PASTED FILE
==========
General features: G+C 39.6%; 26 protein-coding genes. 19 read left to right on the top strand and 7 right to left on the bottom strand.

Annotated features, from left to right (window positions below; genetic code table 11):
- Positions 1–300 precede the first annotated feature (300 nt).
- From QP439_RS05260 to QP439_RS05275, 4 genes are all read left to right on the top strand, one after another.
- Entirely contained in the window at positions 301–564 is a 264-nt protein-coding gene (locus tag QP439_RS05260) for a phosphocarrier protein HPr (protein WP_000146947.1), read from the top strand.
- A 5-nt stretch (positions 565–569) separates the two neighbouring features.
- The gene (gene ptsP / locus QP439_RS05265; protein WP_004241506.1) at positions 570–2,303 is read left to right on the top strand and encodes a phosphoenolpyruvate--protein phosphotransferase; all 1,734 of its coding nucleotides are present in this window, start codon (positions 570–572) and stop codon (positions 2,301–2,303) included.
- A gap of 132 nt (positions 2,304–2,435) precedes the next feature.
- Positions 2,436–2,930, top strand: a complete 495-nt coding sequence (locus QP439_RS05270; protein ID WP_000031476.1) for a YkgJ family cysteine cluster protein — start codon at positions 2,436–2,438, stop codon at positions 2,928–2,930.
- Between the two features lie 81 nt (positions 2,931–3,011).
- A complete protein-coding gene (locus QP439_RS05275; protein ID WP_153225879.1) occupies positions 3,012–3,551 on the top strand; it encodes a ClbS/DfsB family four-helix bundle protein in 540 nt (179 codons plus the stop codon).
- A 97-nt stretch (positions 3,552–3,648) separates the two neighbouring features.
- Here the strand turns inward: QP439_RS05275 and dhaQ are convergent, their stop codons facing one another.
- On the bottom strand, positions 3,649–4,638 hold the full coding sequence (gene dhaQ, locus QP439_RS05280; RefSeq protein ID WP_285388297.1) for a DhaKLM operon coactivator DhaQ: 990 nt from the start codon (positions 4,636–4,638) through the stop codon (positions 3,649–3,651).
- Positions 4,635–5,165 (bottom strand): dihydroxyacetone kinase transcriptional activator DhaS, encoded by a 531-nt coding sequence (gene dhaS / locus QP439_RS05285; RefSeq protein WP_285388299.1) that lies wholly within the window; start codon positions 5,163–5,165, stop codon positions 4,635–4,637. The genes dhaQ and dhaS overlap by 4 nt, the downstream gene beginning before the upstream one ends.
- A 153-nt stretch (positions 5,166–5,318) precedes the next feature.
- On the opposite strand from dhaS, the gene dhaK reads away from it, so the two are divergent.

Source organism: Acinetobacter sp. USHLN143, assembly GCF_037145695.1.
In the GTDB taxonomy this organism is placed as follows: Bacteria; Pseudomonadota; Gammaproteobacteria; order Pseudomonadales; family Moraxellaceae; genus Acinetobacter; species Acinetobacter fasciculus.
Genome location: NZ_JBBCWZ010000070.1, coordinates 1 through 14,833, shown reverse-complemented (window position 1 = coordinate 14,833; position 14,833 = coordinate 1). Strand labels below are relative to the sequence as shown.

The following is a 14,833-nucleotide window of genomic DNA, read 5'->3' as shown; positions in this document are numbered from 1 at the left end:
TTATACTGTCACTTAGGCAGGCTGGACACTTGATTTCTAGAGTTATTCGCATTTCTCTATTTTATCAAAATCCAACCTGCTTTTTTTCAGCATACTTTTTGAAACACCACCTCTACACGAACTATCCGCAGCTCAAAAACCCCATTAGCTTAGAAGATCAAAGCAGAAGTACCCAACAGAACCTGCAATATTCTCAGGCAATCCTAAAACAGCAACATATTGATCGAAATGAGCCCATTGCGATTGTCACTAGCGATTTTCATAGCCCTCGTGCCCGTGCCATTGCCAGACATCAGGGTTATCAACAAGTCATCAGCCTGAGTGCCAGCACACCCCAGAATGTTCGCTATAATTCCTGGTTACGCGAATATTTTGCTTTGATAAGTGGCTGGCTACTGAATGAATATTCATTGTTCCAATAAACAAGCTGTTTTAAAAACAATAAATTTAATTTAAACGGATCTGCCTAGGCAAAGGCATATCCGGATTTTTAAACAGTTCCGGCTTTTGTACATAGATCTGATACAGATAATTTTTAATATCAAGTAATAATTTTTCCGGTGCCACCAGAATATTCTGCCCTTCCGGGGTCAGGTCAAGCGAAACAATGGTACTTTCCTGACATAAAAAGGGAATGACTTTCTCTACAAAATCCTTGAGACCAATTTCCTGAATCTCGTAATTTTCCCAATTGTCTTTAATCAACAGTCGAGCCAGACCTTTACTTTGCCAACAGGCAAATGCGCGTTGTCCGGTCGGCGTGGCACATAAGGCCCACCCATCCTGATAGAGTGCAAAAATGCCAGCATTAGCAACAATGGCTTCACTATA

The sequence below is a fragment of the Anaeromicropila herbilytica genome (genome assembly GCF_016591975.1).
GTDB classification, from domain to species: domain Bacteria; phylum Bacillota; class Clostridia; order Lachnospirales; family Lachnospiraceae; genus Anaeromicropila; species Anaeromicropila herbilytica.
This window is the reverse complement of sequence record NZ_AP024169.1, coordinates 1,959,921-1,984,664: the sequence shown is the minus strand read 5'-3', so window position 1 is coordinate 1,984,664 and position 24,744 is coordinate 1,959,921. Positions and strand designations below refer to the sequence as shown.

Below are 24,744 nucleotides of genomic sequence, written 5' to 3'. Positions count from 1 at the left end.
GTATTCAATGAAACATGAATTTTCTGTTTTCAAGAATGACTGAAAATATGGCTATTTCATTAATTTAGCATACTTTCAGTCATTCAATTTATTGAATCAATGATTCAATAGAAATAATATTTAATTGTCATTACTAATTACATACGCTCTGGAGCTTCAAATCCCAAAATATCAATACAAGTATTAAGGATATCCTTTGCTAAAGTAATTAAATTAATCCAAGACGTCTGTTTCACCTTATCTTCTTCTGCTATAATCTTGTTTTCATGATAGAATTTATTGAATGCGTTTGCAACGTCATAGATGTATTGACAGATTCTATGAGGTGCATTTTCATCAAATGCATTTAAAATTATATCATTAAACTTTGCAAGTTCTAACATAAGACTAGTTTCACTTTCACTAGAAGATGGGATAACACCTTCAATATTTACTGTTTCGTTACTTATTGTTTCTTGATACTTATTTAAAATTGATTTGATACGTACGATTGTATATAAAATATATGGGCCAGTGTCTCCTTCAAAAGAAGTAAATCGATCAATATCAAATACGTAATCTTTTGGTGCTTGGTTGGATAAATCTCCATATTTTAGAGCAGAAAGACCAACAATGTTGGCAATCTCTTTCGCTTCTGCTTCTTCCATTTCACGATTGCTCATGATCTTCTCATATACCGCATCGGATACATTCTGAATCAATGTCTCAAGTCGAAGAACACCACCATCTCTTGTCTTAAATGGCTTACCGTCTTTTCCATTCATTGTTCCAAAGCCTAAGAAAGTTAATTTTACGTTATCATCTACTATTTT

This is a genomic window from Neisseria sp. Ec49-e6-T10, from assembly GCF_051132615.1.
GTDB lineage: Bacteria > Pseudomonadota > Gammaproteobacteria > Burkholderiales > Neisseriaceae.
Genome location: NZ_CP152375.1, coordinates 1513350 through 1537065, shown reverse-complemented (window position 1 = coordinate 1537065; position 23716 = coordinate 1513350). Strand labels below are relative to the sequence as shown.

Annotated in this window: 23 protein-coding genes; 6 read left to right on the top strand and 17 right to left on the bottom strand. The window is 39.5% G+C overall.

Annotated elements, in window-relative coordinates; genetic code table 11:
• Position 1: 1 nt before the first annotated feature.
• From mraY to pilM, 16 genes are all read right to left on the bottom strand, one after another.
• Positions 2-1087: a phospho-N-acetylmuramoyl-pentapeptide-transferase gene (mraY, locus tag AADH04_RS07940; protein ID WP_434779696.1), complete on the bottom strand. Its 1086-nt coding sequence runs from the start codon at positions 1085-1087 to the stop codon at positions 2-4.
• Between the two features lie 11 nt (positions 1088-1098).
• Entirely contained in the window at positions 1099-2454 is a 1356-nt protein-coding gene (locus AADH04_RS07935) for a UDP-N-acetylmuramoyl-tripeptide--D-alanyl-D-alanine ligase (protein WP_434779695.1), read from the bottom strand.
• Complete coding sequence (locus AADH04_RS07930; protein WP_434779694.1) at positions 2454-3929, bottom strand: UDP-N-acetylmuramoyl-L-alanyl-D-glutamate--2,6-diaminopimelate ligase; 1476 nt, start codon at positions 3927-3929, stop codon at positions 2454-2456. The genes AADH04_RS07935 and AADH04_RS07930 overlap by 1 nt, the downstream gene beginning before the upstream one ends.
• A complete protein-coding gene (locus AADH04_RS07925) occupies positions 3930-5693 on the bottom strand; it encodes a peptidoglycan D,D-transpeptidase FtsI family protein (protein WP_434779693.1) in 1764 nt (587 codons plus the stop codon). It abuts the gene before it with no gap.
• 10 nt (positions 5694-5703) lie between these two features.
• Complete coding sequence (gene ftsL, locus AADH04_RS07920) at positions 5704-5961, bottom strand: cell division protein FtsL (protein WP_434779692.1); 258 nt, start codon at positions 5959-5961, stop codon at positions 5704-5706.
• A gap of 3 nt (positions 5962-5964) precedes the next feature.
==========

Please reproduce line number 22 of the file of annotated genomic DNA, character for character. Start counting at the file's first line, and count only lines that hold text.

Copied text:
TTATACTGTCACTTAGGCAGGCTGGACACTTGATTTCTAGAGTTATTCGCATTTCTCTATTTTATCAAAATCCAACCTGCTTTTTTTCAGCATACTTTTTGAAACACCACCTCTACACGAACTATCCGCAGCTCAAAAACCCCATTAGCTTAGAAGATCAAAGCAGAAGTACCCAACAGAACCTGCAATATTCTCAGGCAATCCTAAAACAGCAACATATTGATCGAAATGAGCCCATTGCGATTGTCACTAGCGATTTTCATAGCCCTCGTGCCCGTGCCATTGCCAGACATCAGGGTTATCAACAAGTCATCAGCCTGAGTGCCAGCACACCCCAGAATGTTCGCTATAATTCCTGGTTACGCGAATATTTTGCTTTGATAAGTGGCTGGCTACTGAATGAATATTCATTGTTCCAATAAACAAGCTGTTTTAAAAACAATAAATTTAATTTAAACGGATCTGCCTAGGCAAAGGCATATCCGGATTTTTAAACAGTTCCGGCTTTTGTACATAGATCTGATACAGATAATTTTTAATATCAAGTAATAATTTTTCCGGTGCCACCAGAATATTCTGCCCTTCCGGGGTCAGGTCAAGCGAAACAATGGTACTTTCCTGACATAAAAAGGGAATGACTTTCTCTACAAAATCCTTGAGACCAATTTCCTGAATCTCGTAATTTTCCCAATTGTCTTTAATCAACAGTCGAGCCAGACCTTTACTTTGCCAACAGGCAAATGCGCGTTGTCCGGTCGGCGTGGCACATAAGGCCCACCCATCCTGATAGAGTGCAAAAATGCCAGCATTAGCAACAATGGCTTCACTATA